## 2015 |

## Inproceedings |

Martino, Luca ; Elvira, Victor ; Luengo, David ; Artés-Rodríguez, Antonio ; Corander, J Smelly Parallel MCMC Chains Inproceedings 2015 IEEE International Conference on Acoustics, Speech and Signal Processing (ICASSP), pp. 4070–4074, IEEE, Brisbane, 2015, ISBN: 978-1-4673-6997-8. Abstract | Links | BibTeX | Tags: Bayesian inference, learning (artificial intelligence), Machine learning, Markov chain Monte Carlo, Markov chain Monte Carlo algorithms, Markov processes, MC methods, MCMC algorithms, MCMC scheme, mean square error, mean square error methods, Monte Carlo methods, optimisation, parallel and interacting chains, Probability density function, Proposals, robustness, Sampling methods, Signal processing, Signal processing algorithms, signal sampling, smelly parallel chains, smelly parallel MCMC chains, Stochastic optimization @inproceedings{Martino2015a, title = {Smelly Parallel MCMC Chains}, author = {Martino, Luca and Elvira, Victor and Luengo, David and Artés-Rodríguez, Antonio and Corander, J.}, url = {http://ieeexplore.ieee.org/lpdocs/epic03/wrapper.htm?arnumber=7178736 http://www.tsc.uc3m.es/~velvira/papers/ICASSP2015_martino.pdf}, doi = {10.1109/ICASSP.2015.7178736}, isbn = {978-1-4673-6997-8}, year = {2015}, date = {2015-04-01}, booktitle = {2015 IEEE International Conference on Acoustics, Speech and Signal Processing (ICASSP)}, pages = {4070--4074}, publisher = {IEEE}, address = {Brisbane}, abstract = {Monte Carlo (MC) methods are useful tools for Bayesian inference and stochastic optimization that have been widely applied in signal processing and machine learning. A well-known class of MC methods are Markov Chain Monte Carlo (MCMC) algorithms. In this work, we introduce a novel parallel interacting MCMC scheme, where the parallel chains share information, thus yielding a faster exploration of the state space. The interaction is carried out generating a dynamic repulsion among the “smelly” parallel chains that takes into account the entire population of current states. The ergodicity of the scheme and its relationship with other sampling methods are discussed. Numerical results show the advantages of the proposed approach in terms of mean square error, robustness w.r.t. to initial values and parameter choice.}, keywords = {Bayesian inference, learning (artificial intelligence), Machine learning, Markov chain Monte Carlo, Markov chain Monte Carlo algorithms, Markov processes, MC methods, MCMC algorithms, MCMC scheme, mean square error, mean square error methods, Monte Carlo methods, optimisation, parallel and interacting chains, Probability density function, Proposals, robustness, Sampling methods, Signal processing, Signal processing algorithms, signal sampling, smelly parallel chains, smelly parallel MCMC chains, Stochastic optimization}, pubstate = {published}, tppubtype = {inproceedings} } Monte Carlo (MC) methods are useful tools for Bayesian inference and stochastic optimization that have been widely applied in signal processing and machine learning. A well-known class of MC methods are Markov Chain Monte Carlo (MCMC) algorithms. In this work, we introduce a novel parallel interacting MCMC scheme, where the parallel chains share information, thus yielding a faster exploration of the state space. The interaction is carried out generating a dynamic repulsion among the “smelly” parallel chains that takes into account the entire population of current states. The ergodicity of the scheme and its relationship with other sampling methods are discussed. Numerical results show the advantages of the proposed approach in terms of mean square error, robustness w.r.t. to initial values and parameter choice. |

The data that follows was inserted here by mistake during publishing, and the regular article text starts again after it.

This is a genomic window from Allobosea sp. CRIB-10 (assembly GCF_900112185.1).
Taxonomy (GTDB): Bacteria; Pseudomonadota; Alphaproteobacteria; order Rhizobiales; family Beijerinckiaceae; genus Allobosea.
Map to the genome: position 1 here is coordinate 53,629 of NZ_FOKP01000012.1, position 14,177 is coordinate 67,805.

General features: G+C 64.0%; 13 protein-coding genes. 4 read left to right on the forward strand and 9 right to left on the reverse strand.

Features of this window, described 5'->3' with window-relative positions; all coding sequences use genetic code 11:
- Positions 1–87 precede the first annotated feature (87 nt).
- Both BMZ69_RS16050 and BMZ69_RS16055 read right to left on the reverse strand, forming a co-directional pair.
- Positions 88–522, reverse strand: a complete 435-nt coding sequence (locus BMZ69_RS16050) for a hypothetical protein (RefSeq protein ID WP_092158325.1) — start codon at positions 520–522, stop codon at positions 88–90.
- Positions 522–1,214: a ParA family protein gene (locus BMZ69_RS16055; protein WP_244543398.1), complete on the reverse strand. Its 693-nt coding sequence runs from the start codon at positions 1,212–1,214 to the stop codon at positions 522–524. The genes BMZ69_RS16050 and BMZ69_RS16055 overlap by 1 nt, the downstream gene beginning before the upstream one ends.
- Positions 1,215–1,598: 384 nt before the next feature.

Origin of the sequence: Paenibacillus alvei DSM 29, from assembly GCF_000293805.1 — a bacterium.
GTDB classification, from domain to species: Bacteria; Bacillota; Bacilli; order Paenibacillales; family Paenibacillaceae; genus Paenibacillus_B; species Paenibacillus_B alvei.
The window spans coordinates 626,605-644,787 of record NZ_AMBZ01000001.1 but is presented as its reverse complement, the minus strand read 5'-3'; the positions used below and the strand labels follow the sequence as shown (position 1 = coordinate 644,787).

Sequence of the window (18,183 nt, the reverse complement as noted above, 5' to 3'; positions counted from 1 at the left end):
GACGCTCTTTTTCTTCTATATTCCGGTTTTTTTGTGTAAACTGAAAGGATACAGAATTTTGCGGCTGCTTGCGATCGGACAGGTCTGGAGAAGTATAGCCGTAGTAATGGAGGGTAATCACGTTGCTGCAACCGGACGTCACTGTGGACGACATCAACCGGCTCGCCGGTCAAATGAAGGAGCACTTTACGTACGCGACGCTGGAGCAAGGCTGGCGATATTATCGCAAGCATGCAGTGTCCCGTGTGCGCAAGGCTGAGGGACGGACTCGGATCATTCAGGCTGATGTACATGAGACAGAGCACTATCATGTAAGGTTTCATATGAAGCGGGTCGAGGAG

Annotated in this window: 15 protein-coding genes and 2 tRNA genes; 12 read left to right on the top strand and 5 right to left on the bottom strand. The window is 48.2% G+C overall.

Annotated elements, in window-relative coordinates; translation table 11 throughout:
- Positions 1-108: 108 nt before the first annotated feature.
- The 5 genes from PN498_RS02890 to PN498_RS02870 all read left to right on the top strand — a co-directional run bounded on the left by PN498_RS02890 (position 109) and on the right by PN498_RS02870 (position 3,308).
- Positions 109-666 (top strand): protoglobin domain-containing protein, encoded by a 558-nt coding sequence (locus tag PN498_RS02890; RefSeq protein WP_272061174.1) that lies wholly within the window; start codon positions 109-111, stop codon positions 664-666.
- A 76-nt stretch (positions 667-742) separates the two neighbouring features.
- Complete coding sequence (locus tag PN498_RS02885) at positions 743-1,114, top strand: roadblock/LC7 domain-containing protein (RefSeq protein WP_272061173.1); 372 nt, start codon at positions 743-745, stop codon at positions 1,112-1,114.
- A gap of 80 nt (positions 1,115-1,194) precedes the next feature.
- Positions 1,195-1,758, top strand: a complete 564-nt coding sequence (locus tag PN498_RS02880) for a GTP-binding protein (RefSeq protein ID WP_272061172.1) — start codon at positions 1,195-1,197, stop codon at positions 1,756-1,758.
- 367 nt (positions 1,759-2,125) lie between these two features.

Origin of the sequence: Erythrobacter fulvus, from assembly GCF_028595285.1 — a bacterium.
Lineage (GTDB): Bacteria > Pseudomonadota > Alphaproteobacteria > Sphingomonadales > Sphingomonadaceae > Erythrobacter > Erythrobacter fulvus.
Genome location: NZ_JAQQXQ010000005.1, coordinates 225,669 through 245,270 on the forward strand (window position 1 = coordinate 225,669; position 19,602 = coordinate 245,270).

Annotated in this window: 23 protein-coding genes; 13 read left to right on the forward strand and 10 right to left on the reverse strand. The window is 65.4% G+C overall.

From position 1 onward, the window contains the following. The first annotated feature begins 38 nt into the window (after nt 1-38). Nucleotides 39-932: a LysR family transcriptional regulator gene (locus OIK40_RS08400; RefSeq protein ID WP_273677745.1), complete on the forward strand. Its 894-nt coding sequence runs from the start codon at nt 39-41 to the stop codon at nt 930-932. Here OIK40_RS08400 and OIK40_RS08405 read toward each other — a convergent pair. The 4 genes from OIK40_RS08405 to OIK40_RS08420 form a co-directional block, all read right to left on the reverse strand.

## 2010 |

## Journal Articles |